Mexican University Lifts Sanctions in Misconduct Case

MEXICO CITY—The National Autonomous University of Mexico (UNAM) here has lifted sanctions imposed on microbiologists Mario Soberón and Alejandra Bravo after a misconduct investigation. The husband-and-wife team at the university’s Institute of Biotechnology (IBt) was found to have manipulated images in 11 published papers. IBt today released a memo outlining its view of the case and calling for UNAM—widely viewed as Mexico’s most important university—to establish guidelines for handling misconduct allegations in the future.

The allegations against Soberón and Bravo involved papers on Bacillus thuringiensis (Bt) toxins, which are used in engineered crops to target insect pests. After IBt launched an internal investigation, Bravo and Soberón acknowledged having modified the images, says Carlos F. Arias, IBt’s director at the time. “They insisted that [these] were merely ‘cosmetic’ modifications,” he says—for example, erasing a line on a Western blot to make their conclusions clearer. Bravo and Soberón declined an interview request from ScienceInsider.

In the fall of 2012, an external committee convened by IBt concluded that modifications in at least two of the 11 articles were “inappropriate and categorically reprehensible,” according to a memo circulated publicly by IBt. But the panel found that the alterations did not constitute scientific fraud because they did not affect the papers’ central conclusions. The commission advised against retracting the papers. Instead, it recommended sanctions, which IBt imposed: asking Soberón to resign as head of UNAM’s molecular microbiology department (he complied); demoting Bravo from an “academic leader” to an “associate researcher;” and forbidding the pair from accepting new graduate students for 3 years.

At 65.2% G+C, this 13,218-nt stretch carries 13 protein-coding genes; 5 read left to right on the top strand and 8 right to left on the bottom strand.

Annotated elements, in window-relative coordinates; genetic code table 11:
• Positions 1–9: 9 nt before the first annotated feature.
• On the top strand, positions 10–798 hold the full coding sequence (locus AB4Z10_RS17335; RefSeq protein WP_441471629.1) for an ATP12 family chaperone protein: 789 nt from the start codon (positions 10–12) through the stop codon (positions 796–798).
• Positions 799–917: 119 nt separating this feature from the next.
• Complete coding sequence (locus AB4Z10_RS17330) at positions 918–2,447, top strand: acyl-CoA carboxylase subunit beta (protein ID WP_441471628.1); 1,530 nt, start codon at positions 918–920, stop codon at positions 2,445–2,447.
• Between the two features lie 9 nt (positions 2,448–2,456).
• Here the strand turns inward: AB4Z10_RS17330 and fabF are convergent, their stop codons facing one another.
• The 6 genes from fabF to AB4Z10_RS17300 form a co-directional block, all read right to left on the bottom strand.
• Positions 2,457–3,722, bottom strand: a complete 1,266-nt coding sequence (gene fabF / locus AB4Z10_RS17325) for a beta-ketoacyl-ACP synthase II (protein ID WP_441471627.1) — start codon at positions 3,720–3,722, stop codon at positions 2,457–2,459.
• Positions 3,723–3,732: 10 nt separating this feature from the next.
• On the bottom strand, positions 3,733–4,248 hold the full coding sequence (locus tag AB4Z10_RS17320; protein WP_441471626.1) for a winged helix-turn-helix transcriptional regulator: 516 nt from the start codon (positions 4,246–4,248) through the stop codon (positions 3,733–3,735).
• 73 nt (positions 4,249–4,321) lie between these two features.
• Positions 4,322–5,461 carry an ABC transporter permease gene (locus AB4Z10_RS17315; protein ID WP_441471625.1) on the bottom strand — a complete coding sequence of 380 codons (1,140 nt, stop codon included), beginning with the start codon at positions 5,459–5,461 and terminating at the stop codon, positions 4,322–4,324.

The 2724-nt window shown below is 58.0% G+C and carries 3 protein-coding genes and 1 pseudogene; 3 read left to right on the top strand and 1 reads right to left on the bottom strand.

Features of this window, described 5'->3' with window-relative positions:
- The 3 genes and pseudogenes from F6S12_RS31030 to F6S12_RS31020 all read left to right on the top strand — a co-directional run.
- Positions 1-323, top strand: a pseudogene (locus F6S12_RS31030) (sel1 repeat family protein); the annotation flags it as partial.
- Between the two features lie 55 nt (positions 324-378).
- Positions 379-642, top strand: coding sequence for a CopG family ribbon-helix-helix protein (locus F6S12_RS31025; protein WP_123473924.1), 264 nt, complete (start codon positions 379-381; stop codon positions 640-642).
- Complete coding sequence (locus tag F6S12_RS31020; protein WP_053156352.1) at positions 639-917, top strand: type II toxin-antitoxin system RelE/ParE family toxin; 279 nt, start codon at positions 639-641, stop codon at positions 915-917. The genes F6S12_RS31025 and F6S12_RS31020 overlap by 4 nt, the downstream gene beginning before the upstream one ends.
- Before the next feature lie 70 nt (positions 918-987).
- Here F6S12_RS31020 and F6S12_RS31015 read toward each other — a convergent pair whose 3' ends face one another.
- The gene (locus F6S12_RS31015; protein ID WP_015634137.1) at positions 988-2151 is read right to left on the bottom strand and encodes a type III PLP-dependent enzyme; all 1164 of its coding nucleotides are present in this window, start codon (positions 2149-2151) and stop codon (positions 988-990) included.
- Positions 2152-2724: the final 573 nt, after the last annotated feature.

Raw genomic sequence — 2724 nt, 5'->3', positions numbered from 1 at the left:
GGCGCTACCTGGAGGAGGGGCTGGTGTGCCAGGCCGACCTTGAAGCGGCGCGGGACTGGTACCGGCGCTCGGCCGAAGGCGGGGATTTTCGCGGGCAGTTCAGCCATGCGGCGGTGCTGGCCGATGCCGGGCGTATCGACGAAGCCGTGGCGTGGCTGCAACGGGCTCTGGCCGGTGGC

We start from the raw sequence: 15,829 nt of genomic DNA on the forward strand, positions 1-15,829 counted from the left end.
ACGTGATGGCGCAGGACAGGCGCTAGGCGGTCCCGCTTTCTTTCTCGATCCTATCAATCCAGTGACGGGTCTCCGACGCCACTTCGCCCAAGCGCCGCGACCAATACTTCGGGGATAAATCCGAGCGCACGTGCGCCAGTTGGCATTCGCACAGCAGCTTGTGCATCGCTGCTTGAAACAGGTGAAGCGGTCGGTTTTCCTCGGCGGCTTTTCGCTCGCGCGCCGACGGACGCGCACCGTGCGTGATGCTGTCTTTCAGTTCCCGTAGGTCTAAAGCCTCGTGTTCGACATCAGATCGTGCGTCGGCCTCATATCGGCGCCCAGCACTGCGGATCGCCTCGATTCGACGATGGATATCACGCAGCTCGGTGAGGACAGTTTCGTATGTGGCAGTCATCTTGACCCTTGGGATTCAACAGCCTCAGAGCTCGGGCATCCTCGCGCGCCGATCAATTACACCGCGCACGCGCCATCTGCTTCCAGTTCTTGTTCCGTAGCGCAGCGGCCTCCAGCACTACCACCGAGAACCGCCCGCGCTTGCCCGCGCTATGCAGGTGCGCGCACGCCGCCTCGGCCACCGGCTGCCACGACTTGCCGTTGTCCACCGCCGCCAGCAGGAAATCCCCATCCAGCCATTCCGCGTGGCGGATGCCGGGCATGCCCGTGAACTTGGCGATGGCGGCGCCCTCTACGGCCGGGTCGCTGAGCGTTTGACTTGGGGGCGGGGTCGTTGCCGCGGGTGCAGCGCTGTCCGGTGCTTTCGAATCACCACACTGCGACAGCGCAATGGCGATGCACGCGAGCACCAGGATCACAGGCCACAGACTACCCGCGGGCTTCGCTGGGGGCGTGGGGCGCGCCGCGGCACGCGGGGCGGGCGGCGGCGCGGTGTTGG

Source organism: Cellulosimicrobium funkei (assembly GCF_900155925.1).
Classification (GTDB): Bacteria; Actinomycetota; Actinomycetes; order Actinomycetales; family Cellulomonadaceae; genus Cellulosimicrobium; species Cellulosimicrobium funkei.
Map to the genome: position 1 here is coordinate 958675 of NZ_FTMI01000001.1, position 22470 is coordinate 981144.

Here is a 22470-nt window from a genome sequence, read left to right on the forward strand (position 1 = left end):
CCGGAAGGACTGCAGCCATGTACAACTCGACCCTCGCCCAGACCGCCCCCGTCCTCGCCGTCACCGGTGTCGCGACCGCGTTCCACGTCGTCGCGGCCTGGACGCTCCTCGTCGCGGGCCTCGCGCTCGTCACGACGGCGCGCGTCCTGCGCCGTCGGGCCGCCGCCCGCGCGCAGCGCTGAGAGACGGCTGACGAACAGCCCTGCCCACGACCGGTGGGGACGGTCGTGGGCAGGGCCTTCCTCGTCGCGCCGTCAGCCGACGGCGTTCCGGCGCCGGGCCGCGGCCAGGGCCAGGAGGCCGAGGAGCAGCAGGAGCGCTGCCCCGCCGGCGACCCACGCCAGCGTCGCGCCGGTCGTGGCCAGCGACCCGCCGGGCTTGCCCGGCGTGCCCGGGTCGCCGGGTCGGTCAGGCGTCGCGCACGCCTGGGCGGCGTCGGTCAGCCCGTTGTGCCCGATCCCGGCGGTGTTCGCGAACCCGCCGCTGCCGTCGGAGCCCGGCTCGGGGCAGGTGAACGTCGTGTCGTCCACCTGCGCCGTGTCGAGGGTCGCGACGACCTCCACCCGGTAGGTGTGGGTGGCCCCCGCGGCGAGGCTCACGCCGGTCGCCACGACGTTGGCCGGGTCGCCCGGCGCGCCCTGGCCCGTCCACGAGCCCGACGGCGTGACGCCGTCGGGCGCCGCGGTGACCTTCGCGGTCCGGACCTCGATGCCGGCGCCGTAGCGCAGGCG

The Mexican press has followed the saga closely, with some opinion columnists applauding IBt’s handling of the case and others defending Soberón and Bravo against what they see as unjust allegations. In a recent op-ed for the newspaper El Universal, Juan Ramón de la Fuente, who was dean of UNAM between 1999 and 2007 and remains a powerful voice in the Mexican scientific community, held up Bravo and Soberón as “victims of excessive suspicion” by scientists who “envy” their success.

In the latest twist, UNAM’s ombudsman Jorge Carmona has lifted the sanctions, citing irregularities in IBt’s investigation. According to Carmona, the problems included the presence of the complainant on the internal IBt committee that first evaluated the case, a lack of adequate opportunities for Soberón and Bravo to argue their position, and a breach of confidentiality that led to rumors and press reports that Carmona says may have unduly damaged the researchers’ reputations. He also says the committee convened by his office was concerned that the punishment was too severe for image manipulation. “It’s not exoneration,” Carmona says. Rather, his office considers the pair’s punishment “fulfilled” after 1 year.

Next on the agenda for UNAM is creating a system for handling misconduct allegations. “In the event that there’s a complaint, there’s no defined way to proceed. So what do we do?” says Agustín López Munguía, IBt’s academic secretary at the time the allegations against Soberón and Bravo arose. Carmona says that UNAM’s general consul is drafting new regulations outlining how the university should handle alleged ethical lapses.